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June 14th, 2013

Podcast 163: Boston bombings – 4

(2 votes, average: 4.00 out of 5)

Dr. Brien Barnewolt of Tufts Medical Center shares his thoughts on the aftermath of the April 15 bombings at the Boston Marathon. Simple things matter in these circumstances, like wearing your ID badge.

Length: 9 minutes

May 21st, 2013

Podcast 162: Boston bombings lessons part 3

(4 votes, average: 4.25 out of 5)

Andrew Ulrich, executive vice chair of Boston Medical Center’s emergency department and an associate professor of emergency medicine at Boston University School of Medicine talks about the day and its lessons. He was just starting his shift when victims began arriving.

We’ll continue our explorations of the bombings, trying at least to salvage some lessons. If you have suggestions for the series — or thoughts on Clinical Conversations — please share them via the “add a comment” link below.

Joe Elia

Last week’s conversation with Alasdair Conn

May 14th, 2013

Podcast 161: Boston bombings’ lessons part two

(5 votes, average: 4.60 out of 5)

Alasdair Conn, chief of emergency services at Massachusetts General Hospital and an associate professor of surgery at Harvard Medical School continues our series on the aftermath of the Boston Marathon bombings.

Thank you for listening. Do let us know what you think.

Joe Elia

Links:

Dr. Conn’s essay in the Annals of Internal Medicine

Last week’s conversation with Dr. Ron Walls

 

May 9th, 2013

Podcast 160: The Marathon bombing — lessons learned

(6 votes, average: 3.50 out of 5)

Thank you for your questions about the status of Clinical Conversations. We’re edging our way back toward a normal schedule with this, the first of a planned multipart series on the lessons learned in the aftermath of the Boston Marathon bombings.

Ron M. Walls, professor and chair of the department of emergency medicine at Brigham and Women’s Hospital and Harvard Medical School is the guest. Listen in and please let us know what you think.

Joe Elia

Link:

The JAMA “Viewpoint” piece written with Michael Zinner.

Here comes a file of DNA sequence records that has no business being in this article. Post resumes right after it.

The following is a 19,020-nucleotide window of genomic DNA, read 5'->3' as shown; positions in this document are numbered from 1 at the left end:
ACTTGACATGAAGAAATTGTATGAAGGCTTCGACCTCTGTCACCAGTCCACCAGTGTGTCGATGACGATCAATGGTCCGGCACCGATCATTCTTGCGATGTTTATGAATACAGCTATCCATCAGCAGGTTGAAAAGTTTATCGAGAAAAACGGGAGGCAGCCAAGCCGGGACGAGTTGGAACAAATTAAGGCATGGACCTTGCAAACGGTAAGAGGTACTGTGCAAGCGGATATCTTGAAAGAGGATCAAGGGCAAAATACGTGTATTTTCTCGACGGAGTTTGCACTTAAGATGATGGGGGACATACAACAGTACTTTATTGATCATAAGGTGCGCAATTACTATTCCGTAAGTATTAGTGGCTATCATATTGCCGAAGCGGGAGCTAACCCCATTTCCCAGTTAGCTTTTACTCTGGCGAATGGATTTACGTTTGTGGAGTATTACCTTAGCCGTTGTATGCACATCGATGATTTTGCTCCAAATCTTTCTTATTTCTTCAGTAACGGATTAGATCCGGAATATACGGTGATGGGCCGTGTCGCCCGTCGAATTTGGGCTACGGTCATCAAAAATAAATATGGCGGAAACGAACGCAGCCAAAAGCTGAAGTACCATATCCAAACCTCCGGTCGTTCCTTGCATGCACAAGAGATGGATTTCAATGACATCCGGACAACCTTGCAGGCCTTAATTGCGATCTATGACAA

November 10th, 2012

Podcast 159: Making the Clinical Diagnosis, But Blowing the Patient’s Treatment Preference

(8 votes, average: 3.25 out of 5)

Running time: 20 min.

In some diseases there are two diagnoses to make: the clinical diagnosis and the diagnosis of what the patient’s treatment preference is. The first is hard enough to make, and the widening choice of treatment choices complicates the second.

Welcome to the task of “preference diagnosis,” which can lead to disappointment and worse if missed in diseases like breast or prostate cancer.

We talk this week with the authors of an essay on the topic in BMJ. They offer some advice and some resources you’ll find useful.

Links:

 

October 18th, 2012

Podcast 158: Physician-assisted dying — a conversation with Dr. Marcia Angell about the Massachusetts ‘Death with Dignity’ ballot question

(7 votes, average: 3.43 out of 5)

Our conversation explores the question that Dr. Marcia Angell poses in a recent essay in the New York Review of Books: May doctors help you to die?

Angell’s is the first name to appear as the sponsor of a November 6 ballot initiative here in Massachusetts, which is modeled on the Oregon law already in place.

I’d expect there to be some disagreement with her arguments, and you’re welcome to leave some feedback at 617-440-4374. I’d like to include them as part of the next podcast.

Here are some links:

1. Angell’s essay in the New York Review of Books

2. Information on the ballot initiative from Ballotpedia

3. The full text of the “Massachusetts Death with Dignity Act”

Clinical Conversations

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